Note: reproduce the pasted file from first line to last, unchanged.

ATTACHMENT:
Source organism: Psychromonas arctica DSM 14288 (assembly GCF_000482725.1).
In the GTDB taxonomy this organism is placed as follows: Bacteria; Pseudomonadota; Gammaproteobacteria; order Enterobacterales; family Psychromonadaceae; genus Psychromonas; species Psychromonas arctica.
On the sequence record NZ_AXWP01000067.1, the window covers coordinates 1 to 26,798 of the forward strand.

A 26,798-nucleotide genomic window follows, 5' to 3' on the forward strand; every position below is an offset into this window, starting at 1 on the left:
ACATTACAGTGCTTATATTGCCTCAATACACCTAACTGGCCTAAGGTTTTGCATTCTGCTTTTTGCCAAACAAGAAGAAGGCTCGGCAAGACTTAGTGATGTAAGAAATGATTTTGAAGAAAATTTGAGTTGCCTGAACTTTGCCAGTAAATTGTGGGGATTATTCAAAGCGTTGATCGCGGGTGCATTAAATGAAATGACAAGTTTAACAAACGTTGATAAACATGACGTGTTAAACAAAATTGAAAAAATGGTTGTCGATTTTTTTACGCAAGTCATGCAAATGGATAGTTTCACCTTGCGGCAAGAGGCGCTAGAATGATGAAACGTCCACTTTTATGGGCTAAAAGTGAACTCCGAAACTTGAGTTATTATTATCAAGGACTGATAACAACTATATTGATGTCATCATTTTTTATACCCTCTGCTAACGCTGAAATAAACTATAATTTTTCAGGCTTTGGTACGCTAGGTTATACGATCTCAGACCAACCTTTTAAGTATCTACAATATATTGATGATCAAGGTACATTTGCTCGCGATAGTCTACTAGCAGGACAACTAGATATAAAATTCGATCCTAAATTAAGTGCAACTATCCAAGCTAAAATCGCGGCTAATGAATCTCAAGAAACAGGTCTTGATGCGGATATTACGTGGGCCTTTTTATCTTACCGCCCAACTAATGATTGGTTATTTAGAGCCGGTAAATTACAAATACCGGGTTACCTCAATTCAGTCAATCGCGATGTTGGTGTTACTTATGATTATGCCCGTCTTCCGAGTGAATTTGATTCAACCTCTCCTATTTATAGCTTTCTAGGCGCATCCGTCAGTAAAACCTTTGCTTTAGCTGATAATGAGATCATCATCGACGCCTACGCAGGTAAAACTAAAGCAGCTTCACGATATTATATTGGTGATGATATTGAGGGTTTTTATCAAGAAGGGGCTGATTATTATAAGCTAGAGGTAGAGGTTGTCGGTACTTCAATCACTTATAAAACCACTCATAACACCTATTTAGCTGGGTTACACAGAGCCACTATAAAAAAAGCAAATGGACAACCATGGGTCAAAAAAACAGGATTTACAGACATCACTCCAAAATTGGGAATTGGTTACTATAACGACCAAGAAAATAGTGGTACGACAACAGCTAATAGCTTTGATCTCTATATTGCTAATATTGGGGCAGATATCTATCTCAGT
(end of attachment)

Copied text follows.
Source organism: Psychromonas arctica DSM 14288 (assembly GCF_000482725.1).
In the GTDB taxonomy this organism is placed as follows: Bacteria; Pseudomonadota; Gammaproteobacteria; order Enterobacterales; family Psychromonadaceae; genus Psychromonas; species Psychromonas arctica.
On the sequence record NZ_AXWP01000067.1, the window covers coordinates 1 to 26,798 of the forward strand.

A 26,798-nucleotide genomic window follows, 5' to 3' on the forward strand; every position below is an offset into this window, starting at 1 on the left:
ACATTACAGTGCTTATATTGCCTCAATACACCTAACTGGCCTAAGGTTTTGCATTCTGCTTTTTGCCAAACAAGAAGAAGGCTCGGCAAGACTTAGTGATGTAAGAAATGATTTTGAAGAAAATTTGAGTTGCCTGAACTTTGCCAGTAAATTGTGGGGATTATTCAAAGCGTTGATCGCGGGTGCATTAAATGAAATGACAAGTTTAACAAACGTTGATAAACATGACGTGTTAAACAAAATTGAAAAAATGGTTGTCGATTTTTTTACGCAAGTCATGCAAATGGATAGTTTCACCTTGCGGCAAGAGGCGCTAGAATGATGAAACGTCCACTTTTATGGGCTAAAAGTGAACTCCGAAACTTGAGTTATTATTATCAAGGACTGATAACAACTATATTGATGTCATCATTTTTTATACCCTCTGCTAACGCTGAAATAAACTATAATTTTTCAGGCTTTGGTACGCTAGGTTATACGATCTCAGACCAACCTTTTAAGTATCTACAATATATTGATGATCAAGGTACATTTGCTCGCGATAGTCTACTAGCAGGACAACTAGATATAAAATTCGATCCTAAATTAAGTGCAACTATCCAAGCTAAAATCGCGGCTAATGAATCTCAAGAAACAGGTCTTGATGCGGATATTACGTGGGCCTTTTTATCTTACCGCCCAACTAATGATTGGTTATTTAGAGCCGGTAAATTACAAATACCGGGTTACCTCAATTCAGTCAATCGCGATGTTGGTGTTACTTATGATTATGCCCGTCTTCCGAGTGAATTTGATTCAACCTCTCCTATTTATAGCTTTCTAGGCGCATCCGTCAGTAAAACCTTTGCTTTAGCTGATAATGAGATCATCATCGACGCCTACGCAGGTAAAACTAAAGCAGCTTCACGATATTATATTGGTGATGATATTGAGGGTTTTTATCAAGAAGGGGCTGATTATTATAAGCTAGAGGTAGAGGTTGTCGGTACTTCAATCACTTATAAAACCACTCATAACACCTATTTAGCTGGGTTACACAGAGCCACTATAAAAAAAGCAAATGGACAACCATGGGTCAAAAAAACAGGATTTACAGACATCACTCCAAAATTGGGAATTGGTTACTATAACGACCAAGAAAATAGTGGTACGACAACAGCTAATAGCTTTGATCTCTATATTGCTAATATTGGGGCAGATATCTATCTCAGT